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Cushings Disease in Horses

CUSHINGS DISEASE IN HORSES.

Last September I was called out to examine an 18 y.o hunter cob which was reported to be very lethargic, sweating a lot after exercise and had held onto its summer coat. The cob was due to be prepared for the hunting season. The owner was very concerned and also reported that the animal had a recent episode of laminitis.

On arrival I noticed that the cob had lost muscle mass since I had seen him 3 months previously. He had a potbelly and his coat was thick and long and I could see that he had been sweating a lot after recent exercise. The owner told me that she had noticed him drinking a lot of water and urinating a lot more than the other horses.

At this point I had seen enough to give the owner a provisional diagnosis of Equine Cushings Disease, with the possibility of there also being insulin resistance at the same time.

This both alarmed and confused the owner. Her first question to me was if I could save her horse.

To put her mind at ease I suggested that I would firstly explain the cause and symptoms of Cushings Disease to her. Then I would explain how I intended to diagnose if her horse had the problem and, if so, how I could treat it.

Cushings Disease is a condition usually associated with older horses and ponies (over 15 years).
It is caused by a tumour of the pituitary gland, which lies at the base of the brain. The tumour distorts the gland and results in alterations to the normal levels of hormones being produced there. This results in a knock on change in these hormone levels in the body, which can have adverse effects. One such hormone, ACTH acts on the adrenal glands (which lie near the kidneys), stimulating them to produce cortisone. The elevated levels of ACTH in Cushings Disease lead to high levels of cortisone in the blood and this can have a detrimental effect on the horses’ body and on its health.

There are many symptoms of Cushings Disease, all of which do not occur in each case.
They include:
Sudden excessive thirst and urination, long, thick curly hair that does not shed in summer, pot belly, loss of muscle on the top line, depressed lethargic look and filling above the eyes instead of the normal depression seen there.
High levels of cortisone in the blood can result in conditions like respiratory problems, skin problems, foot abscesses, dental disease, chronic laminitis and a compromised immune system

This cob was demonstrating many of these signs, hence my suspicions.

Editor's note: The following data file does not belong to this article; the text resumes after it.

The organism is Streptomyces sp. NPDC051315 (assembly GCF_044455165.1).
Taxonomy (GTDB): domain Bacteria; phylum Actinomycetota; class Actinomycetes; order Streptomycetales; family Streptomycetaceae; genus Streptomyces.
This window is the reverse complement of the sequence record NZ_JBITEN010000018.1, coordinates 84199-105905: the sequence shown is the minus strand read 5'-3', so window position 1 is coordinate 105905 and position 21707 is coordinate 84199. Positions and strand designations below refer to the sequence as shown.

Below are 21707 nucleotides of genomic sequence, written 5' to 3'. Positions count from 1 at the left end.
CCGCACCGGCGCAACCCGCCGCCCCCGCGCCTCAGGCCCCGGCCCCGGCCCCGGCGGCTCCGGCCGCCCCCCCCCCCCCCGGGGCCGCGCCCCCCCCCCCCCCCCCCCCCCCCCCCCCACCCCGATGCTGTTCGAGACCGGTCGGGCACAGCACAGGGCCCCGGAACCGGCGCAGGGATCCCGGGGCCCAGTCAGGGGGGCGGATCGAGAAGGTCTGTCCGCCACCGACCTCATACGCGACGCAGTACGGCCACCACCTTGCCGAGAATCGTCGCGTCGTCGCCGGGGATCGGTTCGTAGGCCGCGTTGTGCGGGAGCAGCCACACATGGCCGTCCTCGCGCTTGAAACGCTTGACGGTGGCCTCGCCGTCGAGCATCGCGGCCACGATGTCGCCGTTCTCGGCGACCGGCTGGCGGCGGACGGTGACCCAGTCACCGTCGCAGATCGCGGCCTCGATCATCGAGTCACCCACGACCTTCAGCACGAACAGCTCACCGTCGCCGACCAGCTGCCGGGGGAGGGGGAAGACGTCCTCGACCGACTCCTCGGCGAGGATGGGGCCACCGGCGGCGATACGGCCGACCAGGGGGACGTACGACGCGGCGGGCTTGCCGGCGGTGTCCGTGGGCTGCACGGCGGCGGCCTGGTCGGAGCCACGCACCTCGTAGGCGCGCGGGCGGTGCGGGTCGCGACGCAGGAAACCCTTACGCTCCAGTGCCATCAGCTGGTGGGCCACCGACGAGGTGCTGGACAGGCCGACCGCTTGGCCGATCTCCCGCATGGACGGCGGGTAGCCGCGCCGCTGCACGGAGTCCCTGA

At the risk of adding confusion, I also explained that there was a similar condition called insulin resistance, which I would also check for. It has similar symptoms and can occur on its own or at the same time as Cushings Disease. The similar symptoms include recurring laminitis and abnormal weight distribution.

Blood tests for ACTH hormone, insulin and glucose are used to diagnose Cushings Disease and insulin resistance.

When the results came back they indicated that the cob indeed did have Cushings Disease and did not have insulin resistance.
I explained that the condition was treatable with an oral medication. This would have to be given to the cob for the rest of his life. While there is no way of surgically dealing with a pituitary tumour, we would hope to get many years of effective treatment on medication. However the tumour may cause more problems in years to come. When a diagnosis is achieved early on, like this case, the treatment can be very successful and the horse can return to normal health.

I recommended immediate treatment with a prescription medication and explained that I would have to do follow up blood tests to monitor the ACTH levels to achieve the optimum level of medication

The owner asked me what would be the case if the cob had showed positive for insulin resistance as well.

I explained that the approach there would have involved restricting the animals’ diet, especially its intake of carbohydrates and careful monitoring of mineral levels. Thankfully we did not also have to worry about this in this case.

I explained to the owner that there were certain things that she could do to help the cob deal with Cushings Disease. These included avoiding stress, mainly by adhering to a familiar routine, attention to hoof and dental care and a regular de-worming and vaccination programme.

Since treatment has commenced the cob has made steady progress and is now back in regular work. With careful management I feel he will have a normal life for many years to come.